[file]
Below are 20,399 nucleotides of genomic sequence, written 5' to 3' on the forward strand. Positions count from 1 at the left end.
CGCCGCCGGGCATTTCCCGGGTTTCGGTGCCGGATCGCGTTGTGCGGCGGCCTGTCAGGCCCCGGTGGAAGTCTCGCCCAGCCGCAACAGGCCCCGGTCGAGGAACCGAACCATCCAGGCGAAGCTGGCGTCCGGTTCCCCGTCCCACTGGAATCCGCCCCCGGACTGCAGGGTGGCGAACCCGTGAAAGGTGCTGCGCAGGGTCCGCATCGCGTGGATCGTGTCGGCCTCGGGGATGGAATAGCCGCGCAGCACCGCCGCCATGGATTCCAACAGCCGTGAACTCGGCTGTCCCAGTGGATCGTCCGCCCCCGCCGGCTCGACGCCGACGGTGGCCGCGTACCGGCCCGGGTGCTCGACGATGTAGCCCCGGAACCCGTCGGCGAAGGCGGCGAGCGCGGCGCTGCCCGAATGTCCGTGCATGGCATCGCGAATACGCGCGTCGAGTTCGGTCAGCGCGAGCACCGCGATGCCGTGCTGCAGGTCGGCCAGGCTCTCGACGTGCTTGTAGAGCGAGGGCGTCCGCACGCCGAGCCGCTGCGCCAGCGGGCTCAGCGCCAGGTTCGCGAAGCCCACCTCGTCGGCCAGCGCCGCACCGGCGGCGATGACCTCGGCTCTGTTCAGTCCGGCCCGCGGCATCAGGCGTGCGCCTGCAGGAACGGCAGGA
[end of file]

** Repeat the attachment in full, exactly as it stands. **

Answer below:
Below are 20,399 nucleotides of genomic sequence, written 5' to 3' on the forward strand. Positions count from 1 at the left end.
CGCCGCCGGGCATTTCCCGGGTTTCGGTGCCGGATCGCGTTGTGCGGCGGCCTGTCAGGCCCCGGTGGAAGTCTCGCCCAGCCGCAACAGGCCCCGGTCGAGGAACCGAACCATCCAGGCGAAGCTGGCGTCCGGTTCCCCGTCCCACTGGAATCCGCCCCCGGACTGCAGGGTGGCGAACCCGTGAAAGGTGCTGCGCAGGGTCCGCATCGCGTGGATCGTGTCGGCCTCGGGGATGGAATAGCCGCGCAGCACCGCCGCCATGGATTCCAACAGCCGTGAACTCGGCTGTCCCAGTGGATCGTCCGCCCCCGCCGGCTCGACGCCGACGGTGGCCGCGTACCGGCCCGGGTGCTCGACGATGTAGCCCCGGAACCCGTCGGCGAAGGCGGCGAGCGCGGCGCTGCCCGAATGTCCGTGCATGGCATCGCGAATACGCGCGTCGAGTTCGGTCAGCGCGAGCACCGCGATGCCGTGCTGCAGGTCGGCCAGGCTCTCGACGTGCTTGTAGAGCGAGGGCGTCCGCACGCCGAGCCGCTGCGCCAGCGGGCTCAGCGCCAGGTTCGCGAAGCCCACCTCGTCGGCCAGCGCCGCACCGGCGGCGATGACCTCGGCTCTGTTCAGTCCGGCCCGCGGCATCAGGCGTGCGCCTGCAGGAACGGCAGGA